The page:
Dear Madam/Mr. President,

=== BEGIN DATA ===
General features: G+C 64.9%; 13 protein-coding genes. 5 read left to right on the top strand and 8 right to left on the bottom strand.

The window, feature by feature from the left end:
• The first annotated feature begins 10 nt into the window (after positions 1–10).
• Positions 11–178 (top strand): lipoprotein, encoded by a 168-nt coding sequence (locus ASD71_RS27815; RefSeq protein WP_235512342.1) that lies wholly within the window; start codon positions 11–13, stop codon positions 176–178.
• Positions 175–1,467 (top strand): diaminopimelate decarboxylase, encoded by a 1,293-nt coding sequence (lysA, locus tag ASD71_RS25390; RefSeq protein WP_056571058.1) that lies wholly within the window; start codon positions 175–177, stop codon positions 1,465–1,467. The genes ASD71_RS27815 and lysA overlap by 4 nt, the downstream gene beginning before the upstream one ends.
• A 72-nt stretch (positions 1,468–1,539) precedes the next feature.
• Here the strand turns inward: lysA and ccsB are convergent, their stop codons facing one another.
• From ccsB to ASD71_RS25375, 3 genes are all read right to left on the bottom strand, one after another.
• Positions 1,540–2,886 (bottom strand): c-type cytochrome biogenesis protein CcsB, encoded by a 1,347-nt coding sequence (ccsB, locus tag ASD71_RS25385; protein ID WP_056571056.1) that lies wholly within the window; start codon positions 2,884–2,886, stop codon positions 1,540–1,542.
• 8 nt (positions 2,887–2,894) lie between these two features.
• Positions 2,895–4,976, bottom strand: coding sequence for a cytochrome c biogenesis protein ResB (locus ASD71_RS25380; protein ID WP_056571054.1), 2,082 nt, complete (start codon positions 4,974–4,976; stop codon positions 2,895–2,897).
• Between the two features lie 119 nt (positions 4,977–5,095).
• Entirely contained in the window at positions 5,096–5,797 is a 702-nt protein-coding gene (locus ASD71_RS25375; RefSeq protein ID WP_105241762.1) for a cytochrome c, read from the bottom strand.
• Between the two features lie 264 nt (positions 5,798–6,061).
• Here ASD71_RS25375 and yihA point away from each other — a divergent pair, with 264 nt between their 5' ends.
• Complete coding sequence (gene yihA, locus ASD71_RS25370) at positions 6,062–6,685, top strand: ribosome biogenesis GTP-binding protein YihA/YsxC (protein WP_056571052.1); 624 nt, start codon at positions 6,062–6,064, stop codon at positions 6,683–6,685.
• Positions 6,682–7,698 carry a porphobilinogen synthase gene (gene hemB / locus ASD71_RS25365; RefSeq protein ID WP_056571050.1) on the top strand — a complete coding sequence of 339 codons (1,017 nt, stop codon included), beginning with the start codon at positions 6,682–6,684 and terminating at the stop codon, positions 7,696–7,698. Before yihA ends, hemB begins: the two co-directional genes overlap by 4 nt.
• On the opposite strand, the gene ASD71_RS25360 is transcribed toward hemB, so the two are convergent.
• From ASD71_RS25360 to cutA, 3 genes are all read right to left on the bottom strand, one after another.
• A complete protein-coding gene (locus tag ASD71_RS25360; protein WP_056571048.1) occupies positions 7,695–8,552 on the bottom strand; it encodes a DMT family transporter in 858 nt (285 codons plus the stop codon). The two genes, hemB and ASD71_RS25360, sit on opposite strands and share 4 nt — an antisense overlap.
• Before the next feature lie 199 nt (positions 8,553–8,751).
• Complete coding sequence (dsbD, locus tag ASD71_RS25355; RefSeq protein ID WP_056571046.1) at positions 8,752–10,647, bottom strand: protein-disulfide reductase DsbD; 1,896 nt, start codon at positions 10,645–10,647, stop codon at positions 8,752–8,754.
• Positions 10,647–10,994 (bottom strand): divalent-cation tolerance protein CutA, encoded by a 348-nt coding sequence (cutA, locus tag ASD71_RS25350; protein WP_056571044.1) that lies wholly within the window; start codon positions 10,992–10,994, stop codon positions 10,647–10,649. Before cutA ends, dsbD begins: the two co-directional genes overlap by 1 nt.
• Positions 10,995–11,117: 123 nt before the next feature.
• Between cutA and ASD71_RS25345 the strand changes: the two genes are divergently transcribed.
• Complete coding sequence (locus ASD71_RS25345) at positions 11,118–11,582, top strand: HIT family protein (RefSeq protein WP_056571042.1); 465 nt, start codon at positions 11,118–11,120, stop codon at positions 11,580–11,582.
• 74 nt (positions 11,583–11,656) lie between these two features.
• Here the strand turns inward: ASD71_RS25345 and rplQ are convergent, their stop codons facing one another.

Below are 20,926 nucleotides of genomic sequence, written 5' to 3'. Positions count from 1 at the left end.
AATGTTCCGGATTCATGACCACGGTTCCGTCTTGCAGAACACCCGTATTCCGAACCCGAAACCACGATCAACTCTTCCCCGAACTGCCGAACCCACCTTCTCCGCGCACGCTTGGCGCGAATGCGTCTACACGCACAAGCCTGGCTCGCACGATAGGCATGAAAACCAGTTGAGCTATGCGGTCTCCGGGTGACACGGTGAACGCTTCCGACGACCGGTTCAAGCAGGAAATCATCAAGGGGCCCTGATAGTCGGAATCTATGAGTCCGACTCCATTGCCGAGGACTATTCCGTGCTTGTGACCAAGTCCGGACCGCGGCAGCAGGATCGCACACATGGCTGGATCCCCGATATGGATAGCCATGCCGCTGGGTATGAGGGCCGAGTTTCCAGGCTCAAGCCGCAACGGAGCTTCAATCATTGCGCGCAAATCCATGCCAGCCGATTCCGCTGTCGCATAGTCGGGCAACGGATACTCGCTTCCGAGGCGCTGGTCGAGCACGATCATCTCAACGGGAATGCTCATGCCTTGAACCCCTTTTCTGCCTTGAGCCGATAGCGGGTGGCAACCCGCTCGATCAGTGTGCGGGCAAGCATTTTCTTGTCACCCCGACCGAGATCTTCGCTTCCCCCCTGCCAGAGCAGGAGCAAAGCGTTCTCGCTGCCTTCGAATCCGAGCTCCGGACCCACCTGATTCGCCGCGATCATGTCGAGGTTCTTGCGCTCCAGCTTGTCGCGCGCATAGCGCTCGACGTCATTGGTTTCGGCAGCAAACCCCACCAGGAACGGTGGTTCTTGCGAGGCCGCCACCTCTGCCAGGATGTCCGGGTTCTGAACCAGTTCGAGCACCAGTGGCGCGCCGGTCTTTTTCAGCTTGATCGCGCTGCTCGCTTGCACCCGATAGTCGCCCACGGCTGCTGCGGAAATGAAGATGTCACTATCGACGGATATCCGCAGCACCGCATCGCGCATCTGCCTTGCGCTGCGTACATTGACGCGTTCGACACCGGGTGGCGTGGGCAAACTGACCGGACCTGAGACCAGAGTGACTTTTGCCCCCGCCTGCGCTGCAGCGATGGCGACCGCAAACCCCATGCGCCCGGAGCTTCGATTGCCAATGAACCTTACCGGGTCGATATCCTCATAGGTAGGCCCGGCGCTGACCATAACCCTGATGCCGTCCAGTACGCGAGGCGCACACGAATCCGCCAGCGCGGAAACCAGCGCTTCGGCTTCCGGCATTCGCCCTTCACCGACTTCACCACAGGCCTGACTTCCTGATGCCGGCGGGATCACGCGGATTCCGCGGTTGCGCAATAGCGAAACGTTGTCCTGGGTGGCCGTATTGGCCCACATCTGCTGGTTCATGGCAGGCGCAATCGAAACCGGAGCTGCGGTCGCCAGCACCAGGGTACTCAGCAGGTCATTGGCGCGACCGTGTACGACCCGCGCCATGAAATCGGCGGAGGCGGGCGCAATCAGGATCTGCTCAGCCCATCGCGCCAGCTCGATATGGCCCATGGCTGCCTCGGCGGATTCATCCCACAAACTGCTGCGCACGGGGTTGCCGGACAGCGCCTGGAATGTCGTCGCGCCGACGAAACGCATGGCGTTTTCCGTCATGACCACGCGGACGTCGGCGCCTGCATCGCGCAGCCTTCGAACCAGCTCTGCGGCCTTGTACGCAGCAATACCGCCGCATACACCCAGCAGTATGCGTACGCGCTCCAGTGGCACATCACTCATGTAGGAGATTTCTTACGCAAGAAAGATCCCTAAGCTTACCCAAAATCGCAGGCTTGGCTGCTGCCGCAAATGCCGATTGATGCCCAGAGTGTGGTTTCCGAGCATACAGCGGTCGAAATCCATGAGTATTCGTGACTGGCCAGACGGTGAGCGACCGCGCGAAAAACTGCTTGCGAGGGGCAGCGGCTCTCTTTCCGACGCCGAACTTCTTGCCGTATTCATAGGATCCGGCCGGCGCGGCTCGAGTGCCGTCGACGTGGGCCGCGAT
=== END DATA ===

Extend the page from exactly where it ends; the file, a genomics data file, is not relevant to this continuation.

Historically, there has been a 5% increase in all college tuitions nationally. At a four-year college, the average student loan debt accumulated is nearly 30,000 dollars. The stress of college loans and cost is now a national struggle for students. So much so that it is often the premise of a multitude of jokes; it's laughable. Student debt is not only crippling, but it can, in some cases, discourage students from ever attending college. This is, of course, concerning because recently, more and more jobs require college degrees. There are scholarship options, but college should not be an option reserved for an exclusive group of exemplary students. College, and higher education in general, should be in the reach of every student, despite their background or economic status. As a high school student who is heavily considering college, I am consistently intimidated by the cost of college and, not to mention, the cost of living as a student. I have always thoroughly enjoyed school, and I should not have to consider terminating my educational career because of the potential cost of a college education. Not only does a lack of college students lead to higher unemployment rates, it also leads to a generally less educated population. As a society, we consistently belittle and degrade those who have only achieve a high school diploma, yet the idea of a college education still remain ominous and, occasionally, unobtainable. It's a paradox, and an expensive one at that. Granted, the college experience is not suited for all, but I believe that it should be, at least, an option. College should no longer be viewed as an experience only afforded to those hailing from high-income families or exceptional students. This is the land of opportunity, is it not? So why is it that a substantial amount of Americans are ultimately entirely unable to attend college? To conclude, I hope that during your presidency, you deeply consider the college system in this country and its obvious, prominent flaws.